Saccharide means sugar.

Most used seaweeds are kelp, sugar kelp and Irish Moss.
 
Victorian formulation.
 

In the old day’s used not as a source of wine but medicine.

Please do not try it yourselves. It is just for information/ fun.

'Tonic wine' was used "as a remedy in diseases of the hip and other bones and joints of children":

Recept:

* 163/4 gallons of distilled water

* 98 lbs of grapes

* 84lbs of white sugar

* 163/4 oz bitartrate of potash (acid of potassium tartrate)

* 23lbs 9 oz Fucus vesiculosus, dried

"Crush the grapes, and pack them in a cask with alternate layers of the fucus. Dissolve the sugar and bitartrate of potash in the water and pour the solution upon the fucus and grapes. Keep in a warm place, and, if necessary, add a little yeast to promote fermentation."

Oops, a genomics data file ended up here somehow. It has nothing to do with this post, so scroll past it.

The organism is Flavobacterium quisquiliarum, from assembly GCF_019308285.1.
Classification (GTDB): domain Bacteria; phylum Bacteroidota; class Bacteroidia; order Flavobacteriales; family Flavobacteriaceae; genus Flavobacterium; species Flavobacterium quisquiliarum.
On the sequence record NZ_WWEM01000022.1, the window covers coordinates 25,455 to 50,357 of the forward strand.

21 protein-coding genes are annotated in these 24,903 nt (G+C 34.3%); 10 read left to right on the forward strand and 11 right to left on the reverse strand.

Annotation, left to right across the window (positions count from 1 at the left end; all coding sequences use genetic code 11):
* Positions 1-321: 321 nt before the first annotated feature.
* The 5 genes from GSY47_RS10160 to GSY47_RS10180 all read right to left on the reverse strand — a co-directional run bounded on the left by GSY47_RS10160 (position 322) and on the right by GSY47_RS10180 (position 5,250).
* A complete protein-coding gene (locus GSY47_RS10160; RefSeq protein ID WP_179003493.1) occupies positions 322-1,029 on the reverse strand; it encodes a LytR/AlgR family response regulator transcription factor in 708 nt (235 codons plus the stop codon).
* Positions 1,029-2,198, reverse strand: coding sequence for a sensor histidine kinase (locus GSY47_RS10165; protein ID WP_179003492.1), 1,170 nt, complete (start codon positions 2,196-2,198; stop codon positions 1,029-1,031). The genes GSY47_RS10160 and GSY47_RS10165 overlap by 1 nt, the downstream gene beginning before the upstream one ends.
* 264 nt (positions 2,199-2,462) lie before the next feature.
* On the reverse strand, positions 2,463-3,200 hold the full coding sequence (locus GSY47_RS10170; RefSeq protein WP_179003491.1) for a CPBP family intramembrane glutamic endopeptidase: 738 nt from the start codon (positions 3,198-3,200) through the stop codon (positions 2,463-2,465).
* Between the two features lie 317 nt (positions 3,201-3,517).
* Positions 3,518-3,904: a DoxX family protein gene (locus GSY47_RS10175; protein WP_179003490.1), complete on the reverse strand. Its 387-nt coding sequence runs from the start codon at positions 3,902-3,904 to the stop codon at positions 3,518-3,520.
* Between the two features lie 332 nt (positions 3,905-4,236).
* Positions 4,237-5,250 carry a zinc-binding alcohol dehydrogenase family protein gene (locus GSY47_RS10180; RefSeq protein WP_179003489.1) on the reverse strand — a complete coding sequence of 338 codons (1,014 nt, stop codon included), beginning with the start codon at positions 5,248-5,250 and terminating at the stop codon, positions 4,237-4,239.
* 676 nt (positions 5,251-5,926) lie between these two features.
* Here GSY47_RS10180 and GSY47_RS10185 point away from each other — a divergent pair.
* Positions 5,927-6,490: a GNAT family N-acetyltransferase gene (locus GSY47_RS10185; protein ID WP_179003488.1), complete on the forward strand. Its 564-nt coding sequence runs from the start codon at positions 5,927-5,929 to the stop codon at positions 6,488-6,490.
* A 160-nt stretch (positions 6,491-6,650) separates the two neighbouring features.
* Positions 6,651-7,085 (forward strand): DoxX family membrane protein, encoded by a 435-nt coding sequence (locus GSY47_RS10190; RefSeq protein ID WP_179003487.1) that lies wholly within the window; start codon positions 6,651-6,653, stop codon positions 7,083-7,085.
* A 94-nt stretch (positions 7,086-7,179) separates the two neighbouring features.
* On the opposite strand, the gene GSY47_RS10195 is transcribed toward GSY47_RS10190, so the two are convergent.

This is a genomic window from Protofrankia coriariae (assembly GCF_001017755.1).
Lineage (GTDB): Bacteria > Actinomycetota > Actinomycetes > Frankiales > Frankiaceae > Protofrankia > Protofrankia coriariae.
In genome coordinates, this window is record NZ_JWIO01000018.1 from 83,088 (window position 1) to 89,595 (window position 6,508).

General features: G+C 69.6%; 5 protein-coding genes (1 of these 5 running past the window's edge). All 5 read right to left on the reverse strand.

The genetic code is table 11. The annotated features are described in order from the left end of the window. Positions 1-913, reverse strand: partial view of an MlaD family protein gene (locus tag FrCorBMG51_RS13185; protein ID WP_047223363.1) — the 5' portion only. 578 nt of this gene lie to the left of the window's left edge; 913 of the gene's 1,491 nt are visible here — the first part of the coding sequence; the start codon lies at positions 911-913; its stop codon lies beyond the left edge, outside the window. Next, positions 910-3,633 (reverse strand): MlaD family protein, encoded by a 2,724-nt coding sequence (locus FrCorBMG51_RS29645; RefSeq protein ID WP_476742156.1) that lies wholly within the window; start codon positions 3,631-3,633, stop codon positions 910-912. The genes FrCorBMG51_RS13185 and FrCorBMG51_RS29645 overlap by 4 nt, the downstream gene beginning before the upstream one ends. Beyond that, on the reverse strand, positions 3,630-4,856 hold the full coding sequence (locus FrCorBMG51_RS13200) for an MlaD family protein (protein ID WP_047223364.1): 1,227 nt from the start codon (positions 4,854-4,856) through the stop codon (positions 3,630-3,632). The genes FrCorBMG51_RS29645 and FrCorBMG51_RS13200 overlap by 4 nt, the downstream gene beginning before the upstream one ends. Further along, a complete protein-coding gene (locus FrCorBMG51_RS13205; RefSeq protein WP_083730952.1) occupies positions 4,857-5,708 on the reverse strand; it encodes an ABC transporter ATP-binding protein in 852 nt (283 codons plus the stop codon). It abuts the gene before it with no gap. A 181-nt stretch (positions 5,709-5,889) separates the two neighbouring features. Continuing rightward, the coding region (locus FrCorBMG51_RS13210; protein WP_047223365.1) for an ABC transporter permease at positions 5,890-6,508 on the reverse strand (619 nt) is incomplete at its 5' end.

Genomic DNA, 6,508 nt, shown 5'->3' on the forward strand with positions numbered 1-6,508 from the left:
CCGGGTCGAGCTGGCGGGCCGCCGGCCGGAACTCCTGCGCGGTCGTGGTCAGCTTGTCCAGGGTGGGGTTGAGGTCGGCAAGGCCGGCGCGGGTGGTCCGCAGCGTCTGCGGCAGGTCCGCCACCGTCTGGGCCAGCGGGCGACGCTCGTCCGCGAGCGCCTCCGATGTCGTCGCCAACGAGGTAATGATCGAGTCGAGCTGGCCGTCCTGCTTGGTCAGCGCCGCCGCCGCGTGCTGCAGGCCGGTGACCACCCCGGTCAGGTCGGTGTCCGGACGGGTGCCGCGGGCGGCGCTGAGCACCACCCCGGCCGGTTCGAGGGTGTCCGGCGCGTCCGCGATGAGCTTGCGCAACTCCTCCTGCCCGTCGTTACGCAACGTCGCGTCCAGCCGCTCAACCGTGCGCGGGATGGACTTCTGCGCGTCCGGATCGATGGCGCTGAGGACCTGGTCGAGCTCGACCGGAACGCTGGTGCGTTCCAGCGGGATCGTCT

Again please 'DO NOT TRY THIS AT HOME' - Victorian medical practices are notoriously spurious and are usually best left in the past.

 

All our products are from natural sources and grown in the wild. This does mean that there can be seasonal fluctuations in their availability, particularly as our products are so popular that sometimes we are simply sold out!

 

To avoid disappointment we therefore ask you to email your requirements to us. We will then contact you directly to answer your questions or confirm your order.